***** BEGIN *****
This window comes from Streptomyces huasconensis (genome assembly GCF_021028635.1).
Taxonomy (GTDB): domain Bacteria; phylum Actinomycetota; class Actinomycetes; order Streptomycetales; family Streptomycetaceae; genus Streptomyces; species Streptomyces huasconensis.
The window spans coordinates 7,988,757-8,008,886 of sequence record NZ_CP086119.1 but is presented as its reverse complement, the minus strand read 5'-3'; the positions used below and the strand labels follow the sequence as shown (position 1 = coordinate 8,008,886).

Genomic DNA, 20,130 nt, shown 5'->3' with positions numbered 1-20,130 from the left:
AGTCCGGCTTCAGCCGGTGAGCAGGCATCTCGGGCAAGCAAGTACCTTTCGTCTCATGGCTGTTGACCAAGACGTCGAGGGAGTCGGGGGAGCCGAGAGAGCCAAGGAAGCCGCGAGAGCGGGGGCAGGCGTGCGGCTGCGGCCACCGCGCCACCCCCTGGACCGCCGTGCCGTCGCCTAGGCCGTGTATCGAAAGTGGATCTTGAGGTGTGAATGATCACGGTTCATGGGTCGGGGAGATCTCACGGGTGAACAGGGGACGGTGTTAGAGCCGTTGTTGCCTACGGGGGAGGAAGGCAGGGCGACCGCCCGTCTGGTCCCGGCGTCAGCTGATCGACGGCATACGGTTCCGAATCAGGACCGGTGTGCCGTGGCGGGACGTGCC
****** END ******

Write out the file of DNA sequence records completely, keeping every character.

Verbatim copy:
This window comes from Streptomyces huasconensis (genome assembly GCF_021028635.1).
Taxonomy (GTDB): domain Bacteria; phylum Actinomycetota; class Actinomycetes; order Streptomycetales; family Streptomycetaceae; genus Streptomyces; species Streptomyces huasconensis.
The window spans coordinates 7,988,757-8,008,886 of sequence record NZ_CP086119.1 but is presented as its reverse complement, the minus strand read 5'-3'; the positions used below and the strand labels follow the sequence as shown (position 1 = coordinate 8,008,886).

Genomic DNA, 20,130 nt, shown 5'->3' with positions numbered 1-20,130 from the left:
AGTCCGGCTTCAGCCGGTGAGCAGGCATCTCGGGCAAGCAAGTACCTTTCGTCTCATGGCTGTTGACCAAGACGTCGAGGGAGTCGGGGGAGCCGAGAGAGCCAAGGAAGCCGCGAGAGCGGGGGCAGGCGTGCGGCTGCGGCCACCGCGCCACCCCCTGGACCGCCGTGCCGTCGCCTAGGCCGTGTATCGAAAGTGGATCTTGAGGTGTGAATGATCACGGTTCATGGGTCGGGGAGATCTCACGGGTGAACAGGGGACGGTGTTAGAGCCGTTGTTGCCTACGGGGGAGGAAGGCAGGGCGACCGCCCGTCTGGTCCCGGCGTCAGCTGATCGACGGCATACGGTTCCGAATCAGGACCGGTGTGCCGTGGCGGGACGTGCC